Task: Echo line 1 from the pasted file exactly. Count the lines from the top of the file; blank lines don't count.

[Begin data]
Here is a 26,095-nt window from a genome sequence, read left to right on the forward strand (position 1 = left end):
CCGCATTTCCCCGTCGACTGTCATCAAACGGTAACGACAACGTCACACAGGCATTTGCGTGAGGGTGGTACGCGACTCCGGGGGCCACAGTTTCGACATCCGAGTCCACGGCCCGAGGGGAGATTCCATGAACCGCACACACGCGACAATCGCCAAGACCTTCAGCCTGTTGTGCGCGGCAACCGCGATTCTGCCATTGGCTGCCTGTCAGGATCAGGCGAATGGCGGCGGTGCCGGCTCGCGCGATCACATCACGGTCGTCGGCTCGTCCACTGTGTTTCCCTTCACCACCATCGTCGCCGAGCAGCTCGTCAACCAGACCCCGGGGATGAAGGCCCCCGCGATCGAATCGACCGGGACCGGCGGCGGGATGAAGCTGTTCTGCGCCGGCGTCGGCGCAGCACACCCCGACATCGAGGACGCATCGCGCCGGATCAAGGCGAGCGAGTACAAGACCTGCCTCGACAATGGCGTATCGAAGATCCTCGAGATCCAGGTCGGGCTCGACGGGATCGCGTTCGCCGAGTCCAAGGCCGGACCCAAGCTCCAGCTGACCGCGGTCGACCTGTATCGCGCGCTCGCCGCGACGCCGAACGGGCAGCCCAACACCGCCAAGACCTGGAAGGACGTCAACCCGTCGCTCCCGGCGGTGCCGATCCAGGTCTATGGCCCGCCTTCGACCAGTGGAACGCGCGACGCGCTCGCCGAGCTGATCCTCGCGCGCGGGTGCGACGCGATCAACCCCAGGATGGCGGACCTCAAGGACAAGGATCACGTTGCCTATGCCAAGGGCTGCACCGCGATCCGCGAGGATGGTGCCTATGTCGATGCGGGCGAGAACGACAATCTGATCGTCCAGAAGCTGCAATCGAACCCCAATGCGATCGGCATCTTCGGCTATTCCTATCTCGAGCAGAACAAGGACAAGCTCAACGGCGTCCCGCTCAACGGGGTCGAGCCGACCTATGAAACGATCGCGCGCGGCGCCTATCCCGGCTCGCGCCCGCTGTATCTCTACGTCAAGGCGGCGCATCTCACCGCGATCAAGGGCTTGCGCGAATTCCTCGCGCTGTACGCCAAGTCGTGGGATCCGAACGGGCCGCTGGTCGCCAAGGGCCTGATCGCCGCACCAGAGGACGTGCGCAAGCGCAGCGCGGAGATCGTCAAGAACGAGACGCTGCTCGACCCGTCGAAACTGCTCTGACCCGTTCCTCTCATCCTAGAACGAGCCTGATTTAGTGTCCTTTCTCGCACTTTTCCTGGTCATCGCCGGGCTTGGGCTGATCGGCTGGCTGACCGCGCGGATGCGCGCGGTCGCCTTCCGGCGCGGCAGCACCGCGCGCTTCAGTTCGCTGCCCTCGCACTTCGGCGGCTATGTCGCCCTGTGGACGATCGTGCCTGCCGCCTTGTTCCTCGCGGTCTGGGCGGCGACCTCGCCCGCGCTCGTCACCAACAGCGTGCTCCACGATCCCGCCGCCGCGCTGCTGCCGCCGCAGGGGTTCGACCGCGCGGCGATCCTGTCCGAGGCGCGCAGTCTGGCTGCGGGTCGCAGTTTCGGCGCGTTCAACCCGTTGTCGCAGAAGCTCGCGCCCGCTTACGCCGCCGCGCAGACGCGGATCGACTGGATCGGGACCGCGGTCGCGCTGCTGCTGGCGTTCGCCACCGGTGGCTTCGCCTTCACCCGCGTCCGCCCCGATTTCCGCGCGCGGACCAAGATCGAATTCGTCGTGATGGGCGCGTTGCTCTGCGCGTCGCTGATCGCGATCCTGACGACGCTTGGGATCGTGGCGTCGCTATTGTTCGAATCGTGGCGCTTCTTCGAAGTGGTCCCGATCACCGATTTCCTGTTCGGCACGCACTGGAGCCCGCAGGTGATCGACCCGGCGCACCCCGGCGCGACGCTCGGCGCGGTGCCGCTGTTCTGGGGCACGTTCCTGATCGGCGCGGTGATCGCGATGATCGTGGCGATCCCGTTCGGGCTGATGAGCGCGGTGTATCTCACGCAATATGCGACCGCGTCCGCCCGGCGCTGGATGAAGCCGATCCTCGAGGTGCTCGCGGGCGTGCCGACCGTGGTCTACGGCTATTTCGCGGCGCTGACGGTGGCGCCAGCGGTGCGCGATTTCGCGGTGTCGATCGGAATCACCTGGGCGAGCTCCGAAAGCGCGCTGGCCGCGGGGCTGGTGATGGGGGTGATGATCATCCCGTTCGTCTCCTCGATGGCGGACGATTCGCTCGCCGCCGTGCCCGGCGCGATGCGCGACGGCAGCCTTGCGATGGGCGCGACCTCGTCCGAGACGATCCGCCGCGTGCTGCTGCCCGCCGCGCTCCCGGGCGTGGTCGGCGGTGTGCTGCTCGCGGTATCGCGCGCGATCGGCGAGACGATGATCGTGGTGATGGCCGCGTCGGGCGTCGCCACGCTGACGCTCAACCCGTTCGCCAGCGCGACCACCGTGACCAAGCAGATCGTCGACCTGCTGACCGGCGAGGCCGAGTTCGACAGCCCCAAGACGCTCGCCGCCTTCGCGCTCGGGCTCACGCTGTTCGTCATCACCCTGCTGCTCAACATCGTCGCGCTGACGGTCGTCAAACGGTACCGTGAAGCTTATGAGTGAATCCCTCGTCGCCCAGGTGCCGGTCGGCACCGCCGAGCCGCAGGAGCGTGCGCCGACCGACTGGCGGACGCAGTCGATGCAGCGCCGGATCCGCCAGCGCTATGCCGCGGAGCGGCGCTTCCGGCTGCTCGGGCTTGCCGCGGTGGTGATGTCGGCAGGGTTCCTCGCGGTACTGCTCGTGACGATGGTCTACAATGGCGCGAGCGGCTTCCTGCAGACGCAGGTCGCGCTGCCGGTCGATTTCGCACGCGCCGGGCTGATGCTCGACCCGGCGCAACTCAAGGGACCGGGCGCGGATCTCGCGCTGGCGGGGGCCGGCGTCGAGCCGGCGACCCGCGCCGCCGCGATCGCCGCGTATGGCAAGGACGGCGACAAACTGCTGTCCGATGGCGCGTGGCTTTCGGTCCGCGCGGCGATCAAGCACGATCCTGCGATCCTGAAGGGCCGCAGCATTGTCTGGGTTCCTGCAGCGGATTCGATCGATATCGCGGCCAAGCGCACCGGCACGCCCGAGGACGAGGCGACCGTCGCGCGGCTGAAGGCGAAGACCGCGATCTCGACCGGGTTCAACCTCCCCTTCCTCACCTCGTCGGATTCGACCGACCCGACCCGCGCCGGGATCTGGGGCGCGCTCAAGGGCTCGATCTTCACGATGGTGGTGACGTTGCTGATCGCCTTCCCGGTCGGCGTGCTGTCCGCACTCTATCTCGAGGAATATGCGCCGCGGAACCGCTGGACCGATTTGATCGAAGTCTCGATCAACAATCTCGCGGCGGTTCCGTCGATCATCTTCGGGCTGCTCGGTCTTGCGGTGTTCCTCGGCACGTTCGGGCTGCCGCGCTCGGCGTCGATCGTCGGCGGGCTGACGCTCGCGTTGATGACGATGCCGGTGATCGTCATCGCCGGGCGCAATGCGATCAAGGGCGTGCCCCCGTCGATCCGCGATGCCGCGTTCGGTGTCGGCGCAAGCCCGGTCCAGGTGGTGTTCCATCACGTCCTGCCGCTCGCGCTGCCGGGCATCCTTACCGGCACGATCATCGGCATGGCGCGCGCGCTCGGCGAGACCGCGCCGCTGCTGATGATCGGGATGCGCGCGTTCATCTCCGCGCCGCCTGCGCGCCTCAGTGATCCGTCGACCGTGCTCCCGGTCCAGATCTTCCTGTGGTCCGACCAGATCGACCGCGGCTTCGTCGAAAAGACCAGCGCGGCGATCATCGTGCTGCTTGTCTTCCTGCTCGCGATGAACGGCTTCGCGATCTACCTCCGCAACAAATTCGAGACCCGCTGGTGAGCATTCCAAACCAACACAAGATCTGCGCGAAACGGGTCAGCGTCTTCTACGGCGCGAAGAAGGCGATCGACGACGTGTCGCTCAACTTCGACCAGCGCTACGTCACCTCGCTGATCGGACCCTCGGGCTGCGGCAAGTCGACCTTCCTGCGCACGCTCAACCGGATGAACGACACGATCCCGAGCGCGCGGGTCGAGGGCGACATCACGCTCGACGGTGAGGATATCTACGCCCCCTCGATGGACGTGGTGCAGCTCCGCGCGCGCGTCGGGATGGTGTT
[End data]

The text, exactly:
Here is a 26,095-nt window from a genome sequence, read left to right on the forward strand (position 1 = left end):